Frequently Asked Questions
Is there a cost to see the attorney?
How long will it take to get an appointment?
Every effort is made to schedule appointments within 24 hours.
Are there certain cases which the attorney can not handle?
- Fee generating cases;
- Cases against Kansas State University or its’ affiliated organizations;
- Student versus student cases, except in the case of uncontested divorces when one student waives the right to representation by Legal Services;
- Securities cases;
- Copyright and patent cases;
- Bankruptcy cases;
- Real Estate transactions, probate, or entrepreneurial problems;
- Contested divorces or decree modifications; including child custody, support, and/or visitation;
- Cases which can be brought in Small Claims Court;
- Cases requiring travel outside Manhattan; and
- Defense of misdemeanors occurring on the Kansas State University campus or misdemeanors of which the University is a victim or to which University employees are witnesses.
What kind of cases can the attorney litigate?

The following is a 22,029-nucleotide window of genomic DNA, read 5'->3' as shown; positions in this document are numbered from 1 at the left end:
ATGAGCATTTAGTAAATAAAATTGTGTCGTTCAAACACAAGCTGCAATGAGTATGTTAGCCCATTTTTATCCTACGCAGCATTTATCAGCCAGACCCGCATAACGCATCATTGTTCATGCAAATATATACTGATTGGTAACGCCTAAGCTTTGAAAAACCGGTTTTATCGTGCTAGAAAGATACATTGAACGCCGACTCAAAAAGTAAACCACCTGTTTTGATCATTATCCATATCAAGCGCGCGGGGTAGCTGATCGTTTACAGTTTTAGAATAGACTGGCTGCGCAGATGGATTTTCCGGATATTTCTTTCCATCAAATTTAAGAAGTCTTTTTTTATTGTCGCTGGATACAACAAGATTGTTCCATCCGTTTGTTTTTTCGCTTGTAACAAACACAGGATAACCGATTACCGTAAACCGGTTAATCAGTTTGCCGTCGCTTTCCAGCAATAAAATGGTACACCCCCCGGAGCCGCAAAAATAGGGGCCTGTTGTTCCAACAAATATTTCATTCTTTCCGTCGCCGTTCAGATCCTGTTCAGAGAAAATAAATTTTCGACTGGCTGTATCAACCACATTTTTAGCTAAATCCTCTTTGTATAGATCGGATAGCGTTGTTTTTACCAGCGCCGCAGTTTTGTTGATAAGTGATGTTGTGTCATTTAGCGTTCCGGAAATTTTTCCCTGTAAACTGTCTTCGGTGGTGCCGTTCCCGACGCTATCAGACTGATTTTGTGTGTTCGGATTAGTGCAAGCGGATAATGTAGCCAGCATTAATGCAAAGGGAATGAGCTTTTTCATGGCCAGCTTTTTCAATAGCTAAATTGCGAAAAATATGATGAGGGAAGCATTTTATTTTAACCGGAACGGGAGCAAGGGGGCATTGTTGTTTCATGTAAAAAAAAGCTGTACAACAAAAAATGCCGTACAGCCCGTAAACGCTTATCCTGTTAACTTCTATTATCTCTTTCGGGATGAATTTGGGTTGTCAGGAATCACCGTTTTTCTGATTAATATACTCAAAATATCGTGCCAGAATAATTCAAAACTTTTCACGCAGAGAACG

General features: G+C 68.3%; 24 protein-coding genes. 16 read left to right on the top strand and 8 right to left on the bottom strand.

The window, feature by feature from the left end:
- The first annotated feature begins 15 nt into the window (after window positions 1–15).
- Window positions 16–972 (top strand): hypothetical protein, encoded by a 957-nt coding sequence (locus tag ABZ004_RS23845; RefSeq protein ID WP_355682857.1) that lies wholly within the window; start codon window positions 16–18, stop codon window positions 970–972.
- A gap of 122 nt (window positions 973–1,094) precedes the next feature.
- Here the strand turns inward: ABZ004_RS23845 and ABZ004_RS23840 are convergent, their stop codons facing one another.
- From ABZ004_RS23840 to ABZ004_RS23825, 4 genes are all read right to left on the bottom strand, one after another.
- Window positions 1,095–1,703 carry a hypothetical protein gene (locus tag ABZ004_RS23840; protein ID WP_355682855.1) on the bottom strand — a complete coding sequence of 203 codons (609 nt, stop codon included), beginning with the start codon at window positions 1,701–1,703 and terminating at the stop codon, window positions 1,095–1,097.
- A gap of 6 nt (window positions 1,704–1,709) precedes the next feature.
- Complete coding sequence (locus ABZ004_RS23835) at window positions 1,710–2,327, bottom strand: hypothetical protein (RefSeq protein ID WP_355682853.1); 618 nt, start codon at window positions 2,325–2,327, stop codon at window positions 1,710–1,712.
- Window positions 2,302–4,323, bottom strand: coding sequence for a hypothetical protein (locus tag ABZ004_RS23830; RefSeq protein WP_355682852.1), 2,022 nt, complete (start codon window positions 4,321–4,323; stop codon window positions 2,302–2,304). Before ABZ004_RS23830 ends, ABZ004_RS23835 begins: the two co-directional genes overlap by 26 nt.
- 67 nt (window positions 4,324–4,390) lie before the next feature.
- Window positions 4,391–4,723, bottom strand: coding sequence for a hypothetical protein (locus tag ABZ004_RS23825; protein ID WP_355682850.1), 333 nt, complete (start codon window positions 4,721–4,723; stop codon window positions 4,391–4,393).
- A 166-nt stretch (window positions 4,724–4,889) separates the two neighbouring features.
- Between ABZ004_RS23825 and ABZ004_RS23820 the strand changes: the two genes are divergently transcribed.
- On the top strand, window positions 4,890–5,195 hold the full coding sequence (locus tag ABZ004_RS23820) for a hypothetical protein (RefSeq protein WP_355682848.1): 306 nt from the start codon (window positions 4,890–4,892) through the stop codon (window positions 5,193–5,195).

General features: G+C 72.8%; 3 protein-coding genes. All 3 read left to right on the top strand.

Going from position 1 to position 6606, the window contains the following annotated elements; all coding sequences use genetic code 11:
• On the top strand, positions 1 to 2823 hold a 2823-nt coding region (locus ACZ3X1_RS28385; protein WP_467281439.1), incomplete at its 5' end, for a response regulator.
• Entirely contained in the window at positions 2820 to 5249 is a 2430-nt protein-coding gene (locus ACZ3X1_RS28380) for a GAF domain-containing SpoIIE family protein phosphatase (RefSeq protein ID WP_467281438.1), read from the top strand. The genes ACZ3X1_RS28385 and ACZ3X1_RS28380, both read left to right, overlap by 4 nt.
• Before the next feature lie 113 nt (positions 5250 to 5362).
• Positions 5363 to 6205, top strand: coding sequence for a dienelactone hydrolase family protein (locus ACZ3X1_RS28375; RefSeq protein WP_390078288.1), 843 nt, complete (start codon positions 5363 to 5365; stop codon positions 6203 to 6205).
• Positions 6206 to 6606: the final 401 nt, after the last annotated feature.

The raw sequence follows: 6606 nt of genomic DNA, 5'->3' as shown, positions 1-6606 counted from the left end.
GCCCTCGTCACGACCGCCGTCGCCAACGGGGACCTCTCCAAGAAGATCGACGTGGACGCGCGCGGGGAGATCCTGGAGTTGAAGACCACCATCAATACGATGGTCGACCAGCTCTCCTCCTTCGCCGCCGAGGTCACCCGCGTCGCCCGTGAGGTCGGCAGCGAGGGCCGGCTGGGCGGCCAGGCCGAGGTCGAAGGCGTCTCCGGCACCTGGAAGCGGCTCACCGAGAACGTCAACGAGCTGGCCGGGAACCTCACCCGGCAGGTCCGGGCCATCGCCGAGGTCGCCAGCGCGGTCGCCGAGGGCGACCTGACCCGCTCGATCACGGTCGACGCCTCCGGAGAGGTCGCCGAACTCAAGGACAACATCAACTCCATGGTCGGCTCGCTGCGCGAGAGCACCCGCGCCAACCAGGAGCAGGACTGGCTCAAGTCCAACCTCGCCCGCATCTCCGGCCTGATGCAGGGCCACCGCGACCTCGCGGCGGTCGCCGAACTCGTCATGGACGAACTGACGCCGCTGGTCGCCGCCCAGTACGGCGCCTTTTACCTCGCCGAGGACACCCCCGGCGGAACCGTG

- Landlord and Tenant;
- Consumer problems, such as sales and service contracts;
- Small Claims Court appeals or removals;
- Misdemeanors when a jail sentence is unlikely; and
- Uncontested divorces if neither party has children or real estate.
- Other factors, such as time and schedule constraints, ethical consideration, the merits of the case, and the practicalities must be considered by the attorney before a case is accepted for litigation.
Will the attorney be able to give advice about an issue that she could not be able to take to court?
Yes. The attorney is willing to discuss many kinds of legal issues with students, including immigration questions, Powers of Attorney, out of town criminal matters, etc..., even though she can NOT personally represent you. If necessary, the attorney may refer you to someone who can help with your specific problem or question.
What should I do to prepare for my appointment with the attorney?
You should bring all pertinent documents (lease, traffic ticket, criminal complaint, etc.) for the attorney to review. Also, be prepared to provide as many facts as possible (names, dates, times, etc...)
Is the information I discuss with the attorney protected by the attorney/client privilege?